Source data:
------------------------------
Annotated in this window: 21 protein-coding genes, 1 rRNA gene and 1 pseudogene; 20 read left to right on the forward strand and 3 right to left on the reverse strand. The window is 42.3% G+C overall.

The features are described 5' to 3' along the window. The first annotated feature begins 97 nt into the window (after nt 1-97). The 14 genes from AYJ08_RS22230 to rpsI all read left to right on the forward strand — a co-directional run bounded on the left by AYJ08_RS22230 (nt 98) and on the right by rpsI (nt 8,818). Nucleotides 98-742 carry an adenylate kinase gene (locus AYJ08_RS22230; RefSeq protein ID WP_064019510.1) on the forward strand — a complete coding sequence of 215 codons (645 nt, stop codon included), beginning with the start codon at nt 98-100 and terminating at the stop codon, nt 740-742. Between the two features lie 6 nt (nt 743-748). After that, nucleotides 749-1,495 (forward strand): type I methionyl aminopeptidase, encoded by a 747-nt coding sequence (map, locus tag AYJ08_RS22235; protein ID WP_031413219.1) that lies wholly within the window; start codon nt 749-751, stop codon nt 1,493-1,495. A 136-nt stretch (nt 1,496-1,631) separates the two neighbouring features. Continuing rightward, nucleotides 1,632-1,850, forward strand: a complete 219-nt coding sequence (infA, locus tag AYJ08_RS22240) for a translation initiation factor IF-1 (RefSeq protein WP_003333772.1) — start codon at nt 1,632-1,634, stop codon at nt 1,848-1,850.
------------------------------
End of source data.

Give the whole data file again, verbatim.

Annotated in this window: 21 protein-coding genes, 1 rRNA gene and 1 pseudogene; 20 read left to right on the forward strand and 3 right to left on the reverse strand. The window is 42.3% G+C overall.

The features are described 5' to 3' along the window. The first annotated feature begins 97 nt into the window (after nt 1-97). The 14 genes from AYJ08_RS22230 to rpsI all read left to right on the forward strand — a co-directional run bounded on the left by AYJ08_RS22230 (nt 98) and on the right by rpsI (nt 8,818). Nucleotides 98-742 carry an adenylate kinase gene (locus AYJ08_RS22230; RefSeq protein ID WP_064019510.1) on the forward strand — a complete coding sequence of 215 codons (645 nt, stop codon included), beginning with the start codon at nt 98-100 and terminating at the stop codon, nt 740-742. Between the two features lie 6 nt (nt 743-748). After that, nucleotides 749-1,495 (forward strand): type I methionyl aminopeptidase, encoded by a 747-nt coding sequence (map, locus tag AYJ08_RS22235; protein ID WP_031413219.1) that lies wholly within the window; start codon nt 749-751, stop codon nt 1,493-1,495. A 136-nt stretch (nt 1,496-1,631) separates the two neighbouring features. Continuing rightward, nucleotides 1,632-1,850, forward strand: a complete 219-nt coding sequence (infA, locus tag AYJ08_RS22240) for a translation initiation factor IF-1 (RefSeq protein WP_003333772.1) — start codon at nt 1,632-1,634, stop codon at nt 1,848-1,850.